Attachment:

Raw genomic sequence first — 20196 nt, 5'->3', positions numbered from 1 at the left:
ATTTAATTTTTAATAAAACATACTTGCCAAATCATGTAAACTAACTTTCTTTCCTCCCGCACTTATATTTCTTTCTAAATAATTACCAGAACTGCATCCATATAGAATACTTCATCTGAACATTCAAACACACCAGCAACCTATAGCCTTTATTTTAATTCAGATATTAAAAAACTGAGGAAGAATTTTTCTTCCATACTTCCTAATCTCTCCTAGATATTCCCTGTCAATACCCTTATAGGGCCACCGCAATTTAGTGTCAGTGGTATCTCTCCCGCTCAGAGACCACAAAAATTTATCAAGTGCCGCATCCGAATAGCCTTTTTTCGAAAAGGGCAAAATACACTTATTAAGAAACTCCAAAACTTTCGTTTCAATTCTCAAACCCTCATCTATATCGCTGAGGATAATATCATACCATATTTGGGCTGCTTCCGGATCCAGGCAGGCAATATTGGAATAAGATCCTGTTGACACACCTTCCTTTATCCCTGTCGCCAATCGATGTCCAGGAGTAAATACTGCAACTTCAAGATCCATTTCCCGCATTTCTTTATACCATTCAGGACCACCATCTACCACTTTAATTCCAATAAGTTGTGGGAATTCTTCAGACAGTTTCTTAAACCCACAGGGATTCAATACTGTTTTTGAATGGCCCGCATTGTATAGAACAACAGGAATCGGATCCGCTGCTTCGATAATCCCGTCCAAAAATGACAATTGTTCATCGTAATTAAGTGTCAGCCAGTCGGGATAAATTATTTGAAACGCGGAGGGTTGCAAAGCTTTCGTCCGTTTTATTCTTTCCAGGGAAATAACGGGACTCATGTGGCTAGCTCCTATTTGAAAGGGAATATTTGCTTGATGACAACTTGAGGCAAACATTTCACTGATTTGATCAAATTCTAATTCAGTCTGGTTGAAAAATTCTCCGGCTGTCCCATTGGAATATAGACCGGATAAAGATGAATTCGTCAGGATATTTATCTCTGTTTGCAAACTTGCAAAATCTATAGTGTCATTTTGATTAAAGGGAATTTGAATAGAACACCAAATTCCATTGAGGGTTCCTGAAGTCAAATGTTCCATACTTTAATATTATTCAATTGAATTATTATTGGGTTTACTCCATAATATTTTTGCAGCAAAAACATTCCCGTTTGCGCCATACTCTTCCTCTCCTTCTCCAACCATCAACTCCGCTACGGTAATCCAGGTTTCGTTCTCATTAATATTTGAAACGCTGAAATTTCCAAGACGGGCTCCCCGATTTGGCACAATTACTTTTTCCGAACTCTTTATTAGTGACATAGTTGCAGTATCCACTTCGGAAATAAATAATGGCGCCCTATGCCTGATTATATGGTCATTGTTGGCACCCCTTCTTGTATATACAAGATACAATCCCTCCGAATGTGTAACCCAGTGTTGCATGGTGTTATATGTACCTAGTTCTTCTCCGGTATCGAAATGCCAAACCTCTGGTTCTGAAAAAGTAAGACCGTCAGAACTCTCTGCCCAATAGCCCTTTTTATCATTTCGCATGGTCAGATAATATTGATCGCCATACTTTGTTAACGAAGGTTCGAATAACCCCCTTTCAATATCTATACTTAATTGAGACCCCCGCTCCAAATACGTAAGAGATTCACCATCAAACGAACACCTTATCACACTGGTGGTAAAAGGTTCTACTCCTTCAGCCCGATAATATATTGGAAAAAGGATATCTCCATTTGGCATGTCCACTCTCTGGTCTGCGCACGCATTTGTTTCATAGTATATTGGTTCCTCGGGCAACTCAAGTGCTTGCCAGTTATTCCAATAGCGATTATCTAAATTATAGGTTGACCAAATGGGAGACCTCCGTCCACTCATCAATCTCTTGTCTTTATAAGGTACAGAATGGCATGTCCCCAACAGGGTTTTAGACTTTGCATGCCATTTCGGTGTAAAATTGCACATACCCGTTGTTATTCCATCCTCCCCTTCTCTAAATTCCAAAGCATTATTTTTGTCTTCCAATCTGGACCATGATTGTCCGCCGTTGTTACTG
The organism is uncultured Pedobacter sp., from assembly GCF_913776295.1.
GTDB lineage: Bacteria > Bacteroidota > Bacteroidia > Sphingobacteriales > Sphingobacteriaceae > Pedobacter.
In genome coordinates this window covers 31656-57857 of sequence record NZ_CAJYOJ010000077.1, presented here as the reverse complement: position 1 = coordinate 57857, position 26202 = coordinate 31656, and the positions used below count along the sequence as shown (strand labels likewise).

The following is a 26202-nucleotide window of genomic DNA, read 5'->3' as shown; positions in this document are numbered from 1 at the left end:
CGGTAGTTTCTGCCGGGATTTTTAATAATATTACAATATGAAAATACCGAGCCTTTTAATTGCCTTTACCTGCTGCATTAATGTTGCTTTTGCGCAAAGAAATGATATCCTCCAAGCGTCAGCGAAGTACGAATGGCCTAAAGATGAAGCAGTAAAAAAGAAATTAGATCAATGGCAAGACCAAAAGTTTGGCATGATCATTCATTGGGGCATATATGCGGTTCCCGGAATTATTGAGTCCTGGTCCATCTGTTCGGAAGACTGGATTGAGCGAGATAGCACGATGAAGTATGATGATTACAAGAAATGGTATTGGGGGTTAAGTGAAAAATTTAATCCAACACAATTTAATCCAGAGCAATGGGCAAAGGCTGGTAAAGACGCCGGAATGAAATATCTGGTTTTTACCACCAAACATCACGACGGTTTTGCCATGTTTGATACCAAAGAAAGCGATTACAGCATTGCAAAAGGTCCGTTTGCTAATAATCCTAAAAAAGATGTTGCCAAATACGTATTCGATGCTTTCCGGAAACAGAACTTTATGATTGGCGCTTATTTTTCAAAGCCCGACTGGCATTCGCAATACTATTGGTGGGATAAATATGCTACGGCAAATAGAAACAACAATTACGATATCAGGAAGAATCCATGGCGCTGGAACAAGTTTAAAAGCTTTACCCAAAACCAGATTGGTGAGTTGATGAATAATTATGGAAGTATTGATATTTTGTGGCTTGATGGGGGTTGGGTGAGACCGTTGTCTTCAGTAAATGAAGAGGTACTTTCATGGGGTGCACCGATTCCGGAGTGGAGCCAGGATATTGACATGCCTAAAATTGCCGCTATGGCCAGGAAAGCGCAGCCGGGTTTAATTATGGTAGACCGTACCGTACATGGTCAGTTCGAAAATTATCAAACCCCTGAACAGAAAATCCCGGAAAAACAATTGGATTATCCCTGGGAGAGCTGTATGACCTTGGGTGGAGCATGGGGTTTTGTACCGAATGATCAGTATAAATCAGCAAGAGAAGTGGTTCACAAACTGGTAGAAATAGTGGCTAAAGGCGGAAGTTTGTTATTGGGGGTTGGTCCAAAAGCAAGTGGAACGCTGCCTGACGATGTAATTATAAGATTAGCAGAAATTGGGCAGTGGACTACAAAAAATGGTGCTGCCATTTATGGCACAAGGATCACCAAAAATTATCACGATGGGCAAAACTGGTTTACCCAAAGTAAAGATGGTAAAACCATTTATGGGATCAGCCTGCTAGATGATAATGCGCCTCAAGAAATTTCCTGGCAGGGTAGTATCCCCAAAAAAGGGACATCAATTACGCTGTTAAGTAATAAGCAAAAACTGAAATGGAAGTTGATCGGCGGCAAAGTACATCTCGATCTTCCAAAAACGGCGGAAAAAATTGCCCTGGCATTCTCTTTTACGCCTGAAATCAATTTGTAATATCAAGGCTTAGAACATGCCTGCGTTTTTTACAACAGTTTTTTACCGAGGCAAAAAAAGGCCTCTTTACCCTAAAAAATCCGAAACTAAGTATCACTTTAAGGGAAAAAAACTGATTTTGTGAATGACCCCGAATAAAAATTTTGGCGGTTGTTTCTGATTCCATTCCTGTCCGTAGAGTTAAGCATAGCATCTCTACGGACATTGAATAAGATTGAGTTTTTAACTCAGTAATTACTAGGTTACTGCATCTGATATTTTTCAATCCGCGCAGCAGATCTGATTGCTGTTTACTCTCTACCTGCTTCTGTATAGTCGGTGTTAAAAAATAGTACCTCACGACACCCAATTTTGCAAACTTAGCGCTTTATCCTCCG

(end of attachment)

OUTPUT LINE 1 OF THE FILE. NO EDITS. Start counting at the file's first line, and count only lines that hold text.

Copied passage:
Raw genomic sequence first — 20196 nt, 5'->3', positions numbered from 1 at the left: